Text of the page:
10-Second Studio Tour: Lola Hats

We’ve been thinking a lot recently about where our products come from, especially the clothing that we wear. Oftentimes, the answer can be horrifying—that $10 jersey tank top made in a sweatshop by outrageously underpaid workers; a pair of leggings sprayed with flame retardants and chemicals that destroy local ecosystems, etc, etc, etc. Still, it’s not all doom and gloom—sometimes, the desire to learn more about where your products are made can lead to unexpected, totally wonderful surprises. This is exactly what happened a few weeks back when Amy decided she’d like to know more about the maker of a hat she had just purchased. This hat:

amy_in_a_hat

Photo by Jorge de la Barra.

Amy is clearly loving that hat—and who wouldn’t? It’s downright fabulous. As it turns out, the hat was handcrafted at the studios of Lola Ehrlich, the Netherlands-born, France-raised milliner extraordinaire who currently calls Bushwick, Brooklyn home. Like Lola, her designs and studio are filled with life, energy, and seemingly endless creativity. Although quite large, the studio space is a cozy, glorious jumble of creative tools, inspirational images, objets d’art, and—of course—hats. Hats, hats, and then some more hats. I spent roughly an hour photographing Lola’s beautiful workspace, but I feel like I could have gladly spent all day. A veritable treasure trove — not just of beautiful things, but inspiring ideas — one gets the sense that this is what a studio space should be. Take a look at our 10-Second Tour above or check out all of the images from our visit after the jump! —Max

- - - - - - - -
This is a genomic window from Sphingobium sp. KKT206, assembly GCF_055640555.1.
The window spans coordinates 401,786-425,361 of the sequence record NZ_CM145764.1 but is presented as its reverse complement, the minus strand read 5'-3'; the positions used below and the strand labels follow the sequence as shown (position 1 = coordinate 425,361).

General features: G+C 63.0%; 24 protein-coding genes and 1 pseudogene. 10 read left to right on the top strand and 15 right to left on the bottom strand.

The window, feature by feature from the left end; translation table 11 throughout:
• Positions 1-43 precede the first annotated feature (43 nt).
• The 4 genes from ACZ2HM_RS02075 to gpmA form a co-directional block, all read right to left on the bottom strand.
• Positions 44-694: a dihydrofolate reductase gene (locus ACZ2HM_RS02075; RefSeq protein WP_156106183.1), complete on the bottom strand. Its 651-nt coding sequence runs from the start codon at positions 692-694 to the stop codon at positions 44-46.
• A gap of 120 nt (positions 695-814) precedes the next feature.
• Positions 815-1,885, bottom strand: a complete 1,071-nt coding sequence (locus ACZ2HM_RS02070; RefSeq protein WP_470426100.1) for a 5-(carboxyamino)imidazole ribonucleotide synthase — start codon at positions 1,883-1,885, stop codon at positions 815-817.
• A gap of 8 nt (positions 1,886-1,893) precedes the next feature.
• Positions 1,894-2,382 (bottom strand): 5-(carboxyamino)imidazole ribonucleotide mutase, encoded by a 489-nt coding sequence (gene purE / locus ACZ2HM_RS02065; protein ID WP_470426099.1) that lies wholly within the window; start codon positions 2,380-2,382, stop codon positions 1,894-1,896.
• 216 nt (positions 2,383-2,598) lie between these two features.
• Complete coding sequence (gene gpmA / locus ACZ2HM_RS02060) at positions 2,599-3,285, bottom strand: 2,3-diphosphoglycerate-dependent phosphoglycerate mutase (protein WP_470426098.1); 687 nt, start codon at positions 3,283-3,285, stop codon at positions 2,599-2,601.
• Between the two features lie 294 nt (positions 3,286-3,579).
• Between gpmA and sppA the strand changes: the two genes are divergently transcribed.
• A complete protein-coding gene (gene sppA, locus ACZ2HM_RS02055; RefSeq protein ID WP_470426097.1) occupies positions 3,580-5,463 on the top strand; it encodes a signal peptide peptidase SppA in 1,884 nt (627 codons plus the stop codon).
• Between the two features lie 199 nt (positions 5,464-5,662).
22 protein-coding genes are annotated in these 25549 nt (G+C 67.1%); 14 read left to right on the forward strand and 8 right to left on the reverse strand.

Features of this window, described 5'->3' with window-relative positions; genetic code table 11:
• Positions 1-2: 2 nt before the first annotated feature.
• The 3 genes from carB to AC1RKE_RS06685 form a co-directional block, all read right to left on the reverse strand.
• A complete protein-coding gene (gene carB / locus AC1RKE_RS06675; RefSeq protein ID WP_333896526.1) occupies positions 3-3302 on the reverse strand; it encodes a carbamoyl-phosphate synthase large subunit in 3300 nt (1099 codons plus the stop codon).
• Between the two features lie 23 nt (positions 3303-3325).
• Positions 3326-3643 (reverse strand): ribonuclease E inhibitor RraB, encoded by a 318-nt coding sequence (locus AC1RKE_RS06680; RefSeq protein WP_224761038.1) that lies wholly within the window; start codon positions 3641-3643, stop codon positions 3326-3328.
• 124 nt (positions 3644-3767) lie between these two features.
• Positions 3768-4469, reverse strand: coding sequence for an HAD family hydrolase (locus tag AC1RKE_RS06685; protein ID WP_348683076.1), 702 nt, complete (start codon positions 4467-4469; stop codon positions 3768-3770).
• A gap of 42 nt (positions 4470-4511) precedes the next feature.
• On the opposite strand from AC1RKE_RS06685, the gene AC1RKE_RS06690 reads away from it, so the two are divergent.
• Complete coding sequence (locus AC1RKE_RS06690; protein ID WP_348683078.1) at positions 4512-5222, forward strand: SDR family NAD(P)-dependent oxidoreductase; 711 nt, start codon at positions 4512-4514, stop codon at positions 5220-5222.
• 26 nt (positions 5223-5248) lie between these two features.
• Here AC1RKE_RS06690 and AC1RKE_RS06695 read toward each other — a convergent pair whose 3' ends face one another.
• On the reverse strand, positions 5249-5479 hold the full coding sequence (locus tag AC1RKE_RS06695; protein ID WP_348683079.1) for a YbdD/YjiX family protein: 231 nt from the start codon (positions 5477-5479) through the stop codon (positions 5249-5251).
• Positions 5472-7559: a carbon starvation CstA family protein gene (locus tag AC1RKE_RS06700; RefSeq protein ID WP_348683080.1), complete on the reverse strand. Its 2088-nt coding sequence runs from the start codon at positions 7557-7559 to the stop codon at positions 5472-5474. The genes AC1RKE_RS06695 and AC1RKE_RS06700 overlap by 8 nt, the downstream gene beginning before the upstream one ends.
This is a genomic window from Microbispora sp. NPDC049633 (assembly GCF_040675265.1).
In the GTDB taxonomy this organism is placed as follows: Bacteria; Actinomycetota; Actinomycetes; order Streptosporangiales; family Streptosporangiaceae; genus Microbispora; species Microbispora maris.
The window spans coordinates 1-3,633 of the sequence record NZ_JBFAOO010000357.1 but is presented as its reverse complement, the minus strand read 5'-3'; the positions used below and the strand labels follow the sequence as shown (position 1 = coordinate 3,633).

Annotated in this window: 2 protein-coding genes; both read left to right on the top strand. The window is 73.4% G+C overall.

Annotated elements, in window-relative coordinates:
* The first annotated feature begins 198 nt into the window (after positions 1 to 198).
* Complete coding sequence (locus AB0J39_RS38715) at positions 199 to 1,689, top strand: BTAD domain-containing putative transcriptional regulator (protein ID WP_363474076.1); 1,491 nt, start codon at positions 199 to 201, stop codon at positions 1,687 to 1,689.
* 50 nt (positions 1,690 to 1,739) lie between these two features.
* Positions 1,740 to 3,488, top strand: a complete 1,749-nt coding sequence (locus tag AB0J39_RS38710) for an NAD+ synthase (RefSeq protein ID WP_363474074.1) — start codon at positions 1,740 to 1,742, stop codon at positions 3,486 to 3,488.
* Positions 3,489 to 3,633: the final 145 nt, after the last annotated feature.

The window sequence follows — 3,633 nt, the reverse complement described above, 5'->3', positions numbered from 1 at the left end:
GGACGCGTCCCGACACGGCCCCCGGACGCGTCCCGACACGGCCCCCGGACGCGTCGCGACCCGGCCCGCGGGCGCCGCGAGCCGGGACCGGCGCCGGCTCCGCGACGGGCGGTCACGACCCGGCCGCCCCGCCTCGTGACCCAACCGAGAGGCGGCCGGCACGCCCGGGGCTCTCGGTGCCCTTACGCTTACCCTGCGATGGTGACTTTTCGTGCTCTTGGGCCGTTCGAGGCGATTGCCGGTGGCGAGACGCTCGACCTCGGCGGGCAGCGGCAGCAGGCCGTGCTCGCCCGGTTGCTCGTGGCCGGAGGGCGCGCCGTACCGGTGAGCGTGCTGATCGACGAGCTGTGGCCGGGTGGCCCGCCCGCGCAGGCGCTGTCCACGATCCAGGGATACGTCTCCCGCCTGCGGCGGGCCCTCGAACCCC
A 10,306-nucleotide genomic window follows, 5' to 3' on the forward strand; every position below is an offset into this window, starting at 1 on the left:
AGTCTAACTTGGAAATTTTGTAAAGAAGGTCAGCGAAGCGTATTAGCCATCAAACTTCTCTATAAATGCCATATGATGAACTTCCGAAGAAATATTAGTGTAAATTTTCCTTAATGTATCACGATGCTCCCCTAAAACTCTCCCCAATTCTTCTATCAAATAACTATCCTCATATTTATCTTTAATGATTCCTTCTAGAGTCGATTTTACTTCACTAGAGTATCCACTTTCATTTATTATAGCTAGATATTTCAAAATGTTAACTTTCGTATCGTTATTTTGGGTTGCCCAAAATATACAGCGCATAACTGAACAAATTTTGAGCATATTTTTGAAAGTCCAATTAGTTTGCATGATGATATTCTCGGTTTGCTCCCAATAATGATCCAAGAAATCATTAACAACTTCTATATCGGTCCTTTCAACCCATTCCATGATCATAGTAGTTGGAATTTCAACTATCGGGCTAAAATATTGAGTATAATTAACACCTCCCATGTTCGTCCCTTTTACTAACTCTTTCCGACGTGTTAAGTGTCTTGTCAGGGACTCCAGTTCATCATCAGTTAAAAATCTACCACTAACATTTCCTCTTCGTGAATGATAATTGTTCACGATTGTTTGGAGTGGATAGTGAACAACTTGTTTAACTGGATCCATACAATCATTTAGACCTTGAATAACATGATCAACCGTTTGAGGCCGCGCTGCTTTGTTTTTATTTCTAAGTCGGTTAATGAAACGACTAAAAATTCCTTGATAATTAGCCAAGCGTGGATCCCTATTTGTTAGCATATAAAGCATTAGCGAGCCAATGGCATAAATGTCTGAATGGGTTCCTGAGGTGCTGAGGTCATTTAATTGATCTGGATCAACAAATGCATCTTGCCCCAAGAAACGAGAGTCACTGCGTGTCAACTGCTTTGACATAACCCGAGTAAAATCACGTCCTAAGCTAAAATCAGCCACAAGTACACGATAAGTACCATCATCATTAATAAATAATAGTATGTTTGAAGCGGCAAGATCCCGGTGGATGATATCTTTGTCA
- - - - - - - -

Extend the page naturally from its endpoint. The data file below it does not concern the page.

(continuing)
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meg

I WANT TO GO TO THERE. thank you for sharing! (p.s., you look fabulous, amy!)

Joanna

Oh my gosh I need that hat that Amy is wearing!

barchbo

I DIE! THAT HAT! Amazing! Amy, you look fabulous!

KD

I’m obsessed with her hats. I got one this summer and it goes everywhere with me!

Diane Cummings

Is that you, Amy? Love it!! Your smile is almost as big as the hat. Please do more on hats….they need to make a come-back!

Diane Cummings

Is that you, Amy? Your smile is almost as big as the hat! I love it. Please do more on hats – they need to come-back to our lives.

Ramona

My aunt made hats many years ago and I regret that I do not have one of her originals. What a wonderful place!

Julie

Normally straw hats are woven by hand. No machine can do it. Do you have info about that? That part of the hat is definitively not done in the beautiful north american studio… Just curious.

Meg Birmingham

Thank you for this lovely tribute to Lola’s studio. I am moved to add something:

As noted in the article, this studio is the complete opposite of a sweatshop. Someone could write a book about Lola and the committed, talented people who work with her, and who stay, in large part because of the supportive, creative atmosphere. Lola is an inspiring, dedicated person to work for. This is small business at it’s finest. (Happy July 4th!)